So, for a mother who had an abortion and who is wondering about the fate of her unborn, aborted baby and if he/she is in Heaven? Assurance? Definitive not. Good Hope? Probably not. Some Hope? Sure, why not? Still, for any woman contemplating a future abortion of her unborn child, I would take what Pope Sixtus V stated in Effraenatam seriously. Ditto for those politicians who wish to make "exceptions" for the "life of the mother," rape, incest, etc., etc.
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Re: Is Pope Sixtus V's Effraenatam infallible?

Post  MRyan on Thu Sep 06, 2012 8:39 pm

Jehanne wrote:
MRyan wrote:There is nothing unjust or unmerciful about the Limbo of the Children, and if that is their eternal resting place, it is God's will. But we are allowed to hope for something better - and we have good reasons to hope, as the Church tells us.
This thread has (appeared -- I "hope"!) to have run its course, and since I started it to begin with, I wish to have the last word, so, please, no replies after this one. (You can open a new thread, if you wish to discuss this issue further, but I will not be posting in it, at least for awhile.)
Sorry. I always have to spoil all the fun.

Jehanne wrote: The above text from Mike sum-up my position very well, and is well-stated. As I concluded on my blog:

In conclusion.

It is heretical and absurd to say that all children who end this life without sacramental Baptism go to Heaven, for this is definitively not what the Church taught (barring "universal salvation," of course, which has never been widely believed, at least until very recently); likewise, it is absurd (and, perhaps, even heretical) to say that there can be no exceptions whatsoever, even ones involving a miracle.
You don’t even realize the “absurdity” of saying that my text sums-up your position “very well”, and then calling the same position “heretical and absurd” should anyone understand my position to mean that the hope of salvation may extend to all unbaptized infants, and not just to “some” (the obvious meaning, since nowhere does the Church suggest such a necessary restriction).

Btw, the hope for the universal salvation of unbaptized infants is not "universal salvation", good grief.

It is absolutely “absurd” to think that you can “define” the limits of “hope” by imposing your personal opinion on the doctrine such that it is perfectly orthodox to hold that God may choose to save “some” unbaptized infants, but it is “heretical and absurd” to believe that He may save “all” such infants. So tell us Jehanne, what about holding out “hope” for “most” unbaptized infants?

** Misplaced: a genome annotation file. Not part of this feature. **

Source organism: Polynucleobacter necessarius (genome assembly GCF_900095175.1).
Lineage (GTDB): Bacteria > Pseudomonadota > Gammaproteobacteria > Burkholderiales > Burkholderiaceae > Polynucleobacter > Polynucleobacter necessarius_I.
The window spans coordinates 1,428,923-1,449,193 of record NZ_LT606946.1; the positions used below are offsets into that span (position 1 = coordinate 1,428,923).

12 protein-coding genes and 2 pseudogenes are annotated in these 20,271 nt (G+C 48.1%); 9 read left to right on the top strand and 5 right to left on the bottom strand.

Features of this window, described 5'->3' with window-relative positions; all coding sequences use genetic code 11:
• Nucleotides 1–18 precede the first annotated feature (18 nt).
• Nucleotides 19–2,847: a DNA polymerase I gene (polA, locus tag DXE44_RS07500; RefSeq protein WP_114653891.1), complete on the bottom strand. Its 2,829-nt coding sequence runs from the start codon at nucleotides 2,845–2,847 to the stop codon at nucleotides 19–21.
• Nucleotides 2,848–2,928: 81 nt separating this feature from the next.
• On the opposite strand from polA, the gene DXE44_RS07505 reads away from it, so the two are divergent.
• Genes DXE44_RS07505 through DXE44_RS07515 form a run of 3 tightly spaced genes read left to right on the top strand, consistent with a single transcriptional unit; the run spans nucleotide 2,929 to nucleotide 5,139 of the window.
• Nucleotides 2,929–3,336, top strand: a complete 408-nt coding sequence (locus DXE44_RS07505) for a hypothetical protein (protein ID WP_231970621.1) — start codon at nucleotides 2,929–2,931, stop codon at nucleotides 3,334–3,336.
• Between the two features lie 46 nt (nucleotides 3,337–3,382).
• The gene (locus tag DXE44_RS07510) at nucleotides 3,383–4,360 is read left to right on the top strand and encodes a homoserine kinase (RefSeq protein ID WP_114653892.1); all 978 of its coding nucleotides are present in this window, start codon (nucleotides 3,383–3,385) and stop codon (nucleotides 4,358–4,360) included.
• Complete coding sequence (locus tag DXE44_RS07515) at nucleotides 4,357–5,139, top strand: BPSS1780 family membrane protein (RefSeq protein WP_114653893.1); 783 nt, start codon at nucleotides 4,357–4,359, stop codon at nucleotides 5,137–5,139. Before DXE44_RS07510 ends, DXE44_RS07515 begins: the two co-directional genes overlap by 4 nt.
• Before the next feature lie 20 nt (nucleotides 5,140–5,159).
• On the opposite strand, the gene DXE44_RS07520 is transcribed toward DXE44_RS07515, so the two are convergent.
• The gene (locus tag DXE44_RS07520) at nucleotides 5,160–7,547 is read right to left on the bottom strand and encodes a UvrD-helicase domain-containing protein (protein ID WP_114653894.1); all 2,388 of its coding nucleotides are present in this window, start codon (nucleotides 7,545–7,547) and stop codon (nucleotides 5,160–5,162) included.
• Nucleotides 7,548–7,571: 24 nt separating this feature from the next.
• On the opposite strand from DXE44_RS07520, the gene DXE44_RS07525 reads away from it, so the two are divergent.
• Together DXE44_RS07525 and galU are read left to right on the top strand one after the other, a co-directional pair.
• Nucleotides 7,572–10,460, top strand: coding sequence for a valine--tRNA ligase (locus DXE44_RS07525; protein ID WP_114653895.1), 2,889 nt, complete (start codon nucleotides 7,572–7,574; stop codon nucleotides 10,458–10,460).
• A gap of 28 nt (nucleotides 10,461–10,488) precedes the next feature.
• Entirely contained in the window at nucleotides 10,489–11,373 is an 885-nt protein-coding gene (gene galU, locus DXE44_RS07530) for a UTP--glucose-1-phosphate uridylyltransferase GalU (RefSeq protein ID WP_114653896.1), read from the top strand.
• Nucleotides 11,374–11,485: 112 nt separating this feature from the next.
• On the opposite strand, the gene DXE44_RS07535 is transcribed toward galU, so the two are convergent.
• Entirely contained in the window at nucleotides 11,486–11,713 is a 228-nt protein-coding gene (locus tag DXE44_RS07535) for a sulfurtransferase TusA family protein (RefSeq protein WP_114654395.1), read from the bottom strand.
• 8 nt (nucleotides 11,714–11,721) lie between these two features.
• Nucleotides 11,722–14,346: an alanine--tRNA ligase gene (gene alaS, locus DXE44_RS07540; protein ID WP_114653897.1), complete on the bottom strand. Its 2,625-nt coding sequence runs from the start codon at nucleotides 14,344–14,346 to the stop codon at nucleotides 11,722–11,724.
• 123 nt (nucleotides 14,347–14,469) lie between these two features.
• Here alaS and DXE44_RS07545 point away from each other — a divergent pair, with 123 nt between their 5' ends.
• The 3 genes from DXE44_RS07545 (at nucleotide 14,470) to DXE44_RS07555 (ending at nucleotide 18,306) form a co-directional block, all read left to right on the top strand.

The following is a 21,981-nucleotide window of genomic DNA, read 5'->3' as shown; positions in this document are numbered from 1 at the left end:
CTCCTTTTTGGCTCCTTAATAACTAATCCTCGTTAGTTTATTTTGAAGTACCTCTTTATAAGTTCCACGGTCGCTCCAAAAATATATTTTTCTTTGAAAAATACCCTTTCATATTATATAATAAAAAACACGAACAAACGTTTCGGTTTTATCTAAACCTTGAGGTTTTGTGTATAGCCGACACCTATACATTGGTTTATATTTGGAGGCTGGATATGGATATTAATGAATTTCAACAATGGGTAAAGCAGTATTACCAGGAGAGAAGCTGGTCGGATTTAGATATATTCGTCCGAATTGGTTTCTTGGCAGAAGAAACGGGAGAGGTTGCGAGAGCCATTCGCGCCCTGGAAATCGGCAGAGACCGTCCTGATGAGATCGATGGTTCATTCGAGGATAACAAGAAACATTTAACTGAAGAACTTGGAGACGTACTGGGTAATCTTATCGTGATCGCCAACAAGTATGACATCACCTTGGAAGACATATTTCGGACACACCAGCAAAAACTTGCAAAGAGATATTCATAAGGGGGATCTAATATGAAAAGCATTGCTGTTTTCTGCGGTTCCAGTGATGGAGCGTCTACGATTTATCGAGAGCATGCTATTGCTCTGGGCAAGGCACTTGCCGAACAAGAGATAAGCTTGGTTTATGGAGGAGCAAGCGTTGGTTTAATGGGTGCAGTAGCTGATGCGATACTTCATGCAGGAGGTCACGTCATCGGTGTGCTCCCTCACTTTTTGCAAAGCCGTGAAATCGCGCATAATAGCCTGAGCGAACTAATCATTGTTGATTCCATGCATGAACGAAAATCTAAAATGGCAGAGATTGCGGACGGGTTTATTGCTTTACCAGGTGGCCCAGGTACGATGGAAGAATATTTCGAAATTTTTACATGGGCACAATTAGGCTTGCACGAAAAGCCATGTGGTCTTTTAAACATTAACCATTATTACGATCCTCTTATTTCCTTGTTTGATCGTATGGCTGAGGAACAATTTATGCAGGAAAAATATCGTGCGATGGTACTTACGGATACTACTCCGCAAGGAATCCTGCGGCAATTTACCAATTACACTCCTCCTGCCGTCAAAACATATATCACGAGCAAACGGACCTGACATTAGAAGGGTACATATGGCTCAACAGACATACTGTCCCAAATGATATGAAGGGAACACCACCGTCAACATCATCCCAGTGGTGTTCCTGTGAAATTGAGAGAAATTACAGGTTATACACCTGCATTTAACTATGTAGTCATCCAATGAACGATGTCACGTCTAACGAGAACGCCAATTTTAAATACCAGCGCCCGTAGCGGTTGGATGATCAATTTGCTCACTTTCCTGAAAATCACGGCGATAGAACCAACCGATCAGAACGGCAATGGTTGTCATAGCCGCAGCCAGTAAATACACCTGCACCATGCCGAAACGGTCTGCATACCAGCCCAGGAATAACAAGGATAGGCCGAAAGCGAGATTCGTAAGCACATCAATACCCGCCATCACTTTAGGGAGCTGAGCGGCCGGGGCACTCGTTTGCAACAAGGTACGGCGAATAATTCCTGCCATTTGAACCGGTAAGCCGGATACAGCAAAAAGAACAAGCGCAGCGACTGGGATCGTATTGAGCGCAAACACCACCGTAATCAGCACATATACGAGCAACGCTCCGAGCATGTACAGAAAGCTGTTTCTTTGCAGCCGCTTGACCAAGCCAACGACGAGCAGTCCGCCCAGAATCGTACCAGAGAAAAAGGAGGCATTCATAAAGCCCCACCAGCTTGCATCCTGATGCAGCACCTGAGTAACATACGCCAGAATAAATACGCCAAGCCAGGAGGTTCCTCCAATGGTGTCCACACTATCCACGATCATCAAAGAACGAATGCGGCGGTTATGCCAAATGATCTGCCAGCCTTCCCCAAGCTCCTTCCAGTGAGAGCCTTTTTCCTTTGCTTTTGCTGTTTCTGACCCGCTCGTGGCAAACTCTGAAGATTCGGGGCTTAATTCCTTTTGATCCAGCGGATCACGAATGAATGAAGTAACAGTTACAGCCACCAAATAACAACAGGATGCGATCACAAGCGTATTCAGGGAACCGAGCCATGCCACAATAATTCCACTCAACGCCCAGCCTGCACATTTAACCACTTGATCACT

After all, didn’t you take great exception to my refusal to play your “pin the theological note on the doctrine of hope” game by saying such a refusal “demonstrates just how vacuous your reasoning to be?”

So, are you now an approved theologian with the authority to assign a “theological note” (of at least “de fide” no less!) to the infallible doctrine that says “Indeed, the great mercy of God who desires that all men should be saved, and Jesus' tenderness toward children which caused him to say: 'Let the children come to me, do not hinder them,' allow us to hope that there is a way of salvation for [ONLY 'SOME'] children who have died without Baptism.”

And of course, you can then make up your own anathema, such as: “If any one says that we are allowed to hope that there is a way of salvation for ALL children who have died without Baptism, anathema sit."

Jehanne, did you know that a particular theological note assigned by a theologian(s) to an undefined and non-definitive doctrine which does not enjoy a universal moral consensus is fallible? So why is it “vacuous” to refuse to assign a fallible “note” that is binding on no one? Is it not enough that the Church teaches that we owe at least the assent of the mind and will to the authority of the Church teaching, even if the doctrine is not “infallible” (though neither can it be harmful to the Faith)?

If you want to withhold assent; feel free; but your "heretical and absurd" argument is itself sheer absurdity.

Jehanne wrote:
The above text is, by the way, not a "recent addition" and has been on my blog for many months, long before this most recent thread:

http://unamsanctamecclesiamcatholicam.blogspot.com/2011/04/infants-who-die-without-sacramental.html

So, for a mother who had an abortion and who is wondering about the fate of her unborn, aborted baby and if he/she is in Heaven? Assurance? Definitive not. Good Hope? Probably not. Some Hope? Sure, why not? Still, for any woman contemplating a future abortion of her unborn child, I would take what Pope Sixtus V stated in Effraenatam seriously. Ditto for those politicians who wish to make "exceptions" for the "life of the mother," rape, incest, etc., etc.